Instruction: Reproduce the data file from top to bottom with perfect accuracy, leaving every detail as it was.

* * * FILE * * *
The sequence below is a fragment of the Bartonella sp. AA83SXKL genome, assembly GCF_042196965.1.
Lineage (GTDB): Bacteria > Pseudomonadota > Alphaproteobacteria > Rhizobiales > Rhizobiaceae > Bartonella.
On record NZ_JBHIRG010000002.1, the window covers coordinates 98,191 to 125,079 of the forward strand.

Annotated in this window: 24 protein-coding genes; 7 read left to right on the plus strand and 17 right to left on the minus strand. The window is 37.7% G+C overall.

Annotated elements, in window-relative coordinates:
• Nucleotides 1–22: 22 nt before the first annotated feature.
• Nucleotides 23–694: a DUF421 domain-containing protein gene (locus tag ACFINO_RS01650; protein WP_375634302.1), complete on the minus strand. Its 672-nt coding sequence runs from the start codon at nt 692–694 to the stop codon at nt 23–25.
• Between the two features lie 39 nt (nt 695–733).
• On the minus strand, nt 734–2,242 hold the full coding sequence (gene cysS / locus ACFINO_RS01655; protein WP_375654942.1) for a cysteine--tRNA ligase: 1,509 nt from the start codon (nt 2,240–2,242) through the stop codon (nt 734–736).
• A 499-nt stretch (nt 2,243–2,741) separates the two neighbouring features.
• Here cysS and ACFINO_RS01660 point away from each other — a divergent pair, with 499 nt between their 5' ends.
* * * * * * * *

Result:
The sequence below is a fragment of the Bartonella sp. AA83SXKL genome, assembly GCF_042196965.1.
Lineage (GTDB): Bacteria > Pseudomonadota > Alphaproteobacteria > Rhizobiales > Rhizobiaceae > Bartonella.
On record NZ_JBHIRG010000002.1, the window covers coordinates 98,191 to 125,079 of the forward strand.

Annotated in this window: 24 protein-coding genes; 7 read left to right on the plus strand and 17 right to left on the minus strand. The window is 37.7% G+C overall.

Annotated elements, in window-relative coordinates:
• Nucleotides 1–22: 22 nt before the first annotated feature.
• Nucleotides 23–694: a DUF421 domain-containing protein gene (locus tag ACFINO_RS01650; protein WP_375634302.1), complete on the minus strand. Its 672-nt coding sequence runs from the start codon at nt 692–694 to the stop codon at nt 23–25.
• Between the two features lie 39 nt (nt 695–733).
• On the minus strand, nt 734–2,242 hold the full coding sequence (gene cysS / locus ACFINO_RS01655; protein WP_375654942.1) for a cysteine--tRNA ligase: 1,509 nt from the start codon (nt 2,240–2,242) through the stop codon (nt 734–736).
• A 499-nt stretch (nt 2,243–2,741) separates the two neighbouring features.
• Here cysS and ACFINO_RS01660 point away from each other — a divergent pair, with 499 nt between their 5' ends.